Protecting your sensor cables is crucial for maintaining the integrity and functionality of an onsite MCSS system. There are two main reasons why we need to prioritise the protection of sensor cables: mechanical damage and animals.
Mechanical damage is a common risk due to various farming equipment and activities. Equipment such as robotic weeders, brush cutters, pruning machinery, harvesting machinery, spraying equipment, and netting potentially threaten sensor cables. Accidental contact or entanglement with these machines can result in cable damage or disconnection, leading to disruptions in data collection and compromised system performance.
Almonds: Harvester Wine Grapes: Harvester
Avocado: Pruner Wine Grapes: Pruner
Additionally, various animals can pose a risk to the integrity of the cables, including sheep, cattle, kangaroos, mice and rats, rabbits and hares, and cockatoos. To prevent damage, it is important to take proactive measures.
One effective way to mitigate animal-related damage is through proper location selection.
Implementing physical protection measures is a key strategy. Using conduits and fencing can provide a physical barrier that deters animals from accessing the sensor cables. Conduits serve as a protective enclosure that shields the cables from potential damage, while fencing helps create a boundary that prevents animals from reaching the cables.
Cattle protection Brushcutter
Keeping the nodes and sensors away from areas where machinery operates can also significantly reduce the risk of accidental damage.
In row node Machinery damage
Above row node Above row node
To effectively implement conduit protection, specific tools are required. These tools include a drill, a 7mm hex head, a hex head for hex screws, a knife, a 0.5mm ferrule crimper, wire strippers, side cutters with no beveled edge, and a small Phillip's screwdriver. These tools aid in the installation and maintenance of conduits, ensuring the cables are properly secured and protected.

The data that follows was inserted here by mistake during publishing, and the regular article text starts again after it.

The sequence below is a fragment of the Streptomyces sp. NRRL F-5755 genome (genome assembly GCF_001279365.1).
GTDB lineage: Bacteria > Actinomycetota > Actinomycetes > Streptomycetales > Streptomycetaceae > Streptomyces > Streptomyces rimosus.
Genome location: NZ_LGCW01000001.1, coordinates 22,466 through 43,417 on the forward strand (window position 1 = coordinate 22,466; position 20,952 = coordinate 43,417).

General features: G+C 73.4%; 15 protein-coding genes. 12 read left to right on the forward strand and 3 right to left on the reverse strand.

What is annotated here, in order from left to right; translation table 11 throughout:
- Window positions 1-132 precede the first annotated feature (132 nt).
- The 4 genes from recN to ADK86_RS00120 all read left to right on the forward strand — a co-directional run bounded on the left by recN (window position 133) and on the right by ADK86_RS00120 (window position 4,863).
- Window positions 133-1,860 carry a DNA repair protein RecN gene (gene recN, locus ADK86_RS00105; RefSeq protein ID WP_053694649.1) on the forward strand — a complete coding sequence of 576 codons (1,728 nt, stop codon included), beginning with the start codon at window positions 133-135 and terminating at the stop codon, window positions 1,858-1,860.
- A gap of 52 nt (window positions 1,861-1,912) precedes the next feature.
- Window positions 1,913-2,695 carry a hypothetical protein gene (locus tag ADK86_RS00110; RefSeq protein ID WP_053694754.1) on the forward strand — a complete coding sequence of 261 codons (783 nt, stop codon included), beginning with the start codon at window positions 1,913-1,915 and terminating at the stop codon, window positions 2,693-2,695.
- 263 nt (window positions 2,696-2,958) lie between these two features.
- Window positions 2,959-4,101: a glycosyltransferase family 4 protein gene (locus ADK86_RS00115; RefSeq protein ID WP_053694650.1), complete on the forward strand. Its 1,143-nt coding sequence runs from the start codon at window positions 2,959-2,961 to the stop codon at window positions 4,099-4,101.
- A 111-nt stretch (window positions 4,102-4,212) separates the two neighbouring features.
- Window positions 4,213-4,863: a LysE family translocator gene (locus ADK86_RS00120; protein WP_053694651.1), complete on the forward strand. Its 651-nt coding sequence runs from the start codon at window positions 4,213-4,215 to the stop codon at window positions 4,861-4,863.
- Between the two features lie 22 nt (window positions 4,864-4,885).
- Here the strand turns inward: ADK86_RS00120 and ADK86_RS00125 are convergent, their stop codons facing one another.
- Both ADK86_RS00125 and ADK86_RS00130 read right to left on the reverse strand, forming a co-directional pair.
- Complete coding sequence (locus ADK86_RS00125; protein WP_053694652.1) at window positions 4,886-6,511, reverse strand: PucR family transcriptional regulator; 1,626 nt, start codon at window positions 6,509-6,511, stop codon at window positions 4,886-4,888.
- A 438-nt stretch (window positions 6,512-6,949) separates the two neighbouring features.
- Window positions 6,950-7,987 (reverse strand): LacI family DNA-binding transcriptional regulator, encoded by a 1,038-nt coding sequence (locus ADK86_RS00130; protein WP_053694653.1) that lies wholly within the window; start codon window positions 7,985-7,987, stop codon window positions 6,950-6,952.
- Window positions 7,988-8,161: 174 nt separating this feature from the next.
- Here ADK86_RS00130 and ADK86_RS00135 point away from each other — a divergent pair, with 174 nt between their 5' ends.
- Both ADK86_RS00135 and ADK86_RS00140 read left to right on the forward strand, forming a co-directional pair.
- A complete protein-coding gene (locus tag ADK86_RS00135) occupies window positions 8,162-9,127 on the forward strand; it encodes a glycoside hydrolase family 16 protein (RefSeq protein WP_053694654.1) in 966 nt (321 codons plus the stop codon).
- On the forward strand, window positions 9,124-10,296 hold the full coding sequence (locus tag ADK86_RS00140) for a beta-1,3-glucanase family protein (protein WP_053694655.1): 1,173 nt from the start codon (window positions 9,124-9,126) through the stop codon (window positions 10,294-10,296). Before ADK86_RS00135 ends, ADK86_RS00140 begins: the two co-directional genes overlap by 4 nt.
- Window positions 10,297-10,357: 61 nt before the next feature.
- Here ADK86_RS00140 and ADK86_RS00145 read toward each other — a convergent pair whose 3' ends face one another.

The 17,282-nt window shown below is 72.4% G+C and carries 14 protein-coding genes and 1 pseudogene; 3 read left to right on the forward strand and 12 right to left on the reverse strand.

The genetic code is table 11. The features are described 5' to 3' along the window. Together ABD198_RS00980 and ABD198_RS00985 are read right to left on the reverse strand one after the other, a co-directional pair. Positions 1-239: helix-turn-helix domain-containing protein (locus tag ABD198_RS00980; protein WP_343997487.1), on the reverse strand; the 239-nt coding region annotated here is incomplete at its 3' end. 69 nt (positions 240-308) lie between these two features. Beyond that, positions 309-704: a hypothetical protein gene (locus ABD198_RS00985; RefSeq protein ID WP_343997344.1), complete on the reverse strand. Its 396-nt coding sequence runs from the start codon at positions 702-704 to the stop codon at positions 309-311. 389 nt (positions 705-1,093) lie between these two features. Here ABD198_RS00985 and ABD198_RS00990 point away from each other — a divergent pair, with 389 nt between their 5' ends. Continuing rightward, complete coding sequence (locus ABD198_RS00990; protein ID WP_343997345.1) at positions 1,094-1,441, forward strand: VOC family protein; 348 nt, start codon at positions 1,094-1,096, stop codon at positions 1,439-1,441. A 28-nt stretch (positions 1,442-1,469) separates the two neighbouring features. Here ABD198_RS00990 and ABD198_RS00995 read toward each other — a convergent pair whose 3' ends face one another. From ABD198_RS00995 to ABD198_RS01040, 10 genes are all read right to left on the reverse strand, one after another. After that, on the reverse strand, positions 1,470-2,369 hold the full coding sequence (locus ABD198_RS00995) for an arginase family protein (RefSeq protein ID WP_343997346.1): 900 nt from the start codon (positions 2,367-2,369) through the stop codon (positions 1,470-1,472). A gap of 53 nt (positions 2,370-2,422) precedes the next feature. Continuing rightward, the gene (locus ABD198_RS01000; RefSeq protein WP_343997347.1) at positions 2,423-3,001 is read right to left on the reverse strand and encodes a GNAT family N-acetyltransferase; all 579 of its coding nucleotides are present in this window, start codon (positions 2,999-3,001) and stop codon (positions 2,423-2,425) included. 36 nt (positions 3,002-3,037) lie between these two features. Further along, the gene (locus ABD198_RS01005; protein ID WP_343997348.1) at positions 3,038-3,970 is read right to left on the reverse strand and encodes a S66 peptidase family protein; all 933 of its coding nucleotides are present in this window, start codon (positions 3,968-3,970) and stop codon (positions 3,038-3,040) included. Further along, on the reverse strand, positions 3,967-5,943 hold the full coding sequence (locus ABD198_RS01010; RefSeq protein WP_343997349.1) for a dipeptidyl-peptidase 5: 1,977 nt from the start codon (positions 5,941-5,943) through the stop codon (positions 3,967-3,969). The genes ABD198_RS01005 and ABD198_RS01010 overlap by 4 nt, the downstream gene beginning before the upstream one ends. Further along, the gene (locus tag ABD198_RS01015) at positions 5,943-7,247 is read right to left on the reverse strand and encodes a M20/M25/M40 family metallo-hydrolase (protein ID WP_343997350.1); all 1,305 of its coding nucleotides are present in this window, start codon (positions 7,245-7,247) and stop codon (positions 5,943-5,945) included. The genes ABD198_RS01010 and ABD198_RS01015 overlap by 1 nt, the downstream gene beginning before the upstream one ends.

When conduiting your sensor cables without any cable joins, you will need a few essential parts and tools. Here are the necessary components:
20mm conduit: This serves as the protective enclosure for the sensor cables, ensuring their safety from external factors.
3 x Terry clamps: These clamps help secure the conduit to the desired surface, providing stability and support.
3 x Thin screws for Terry clamps: These screws are used to fasten the Terry clamps securely in place.
2 x Metal half saddle clamps: These clamps are used to attach the conduit to a wall or other surfaces, providing additional support and stability.
2 x 50mm wood hex screws: These screws are used to secure the metal half saddle clamps to the surface, ensuring a firm attachment.
Numerous small cable ties: Cable ties are used to secure the sensor cables within the conduit, keeping them organized and preventing any potential movement or tangling.
2 x Philmac 20mm pipe end connector female: These connectors are used to join the ends of the conduits, ensuring a seamless and secure connection.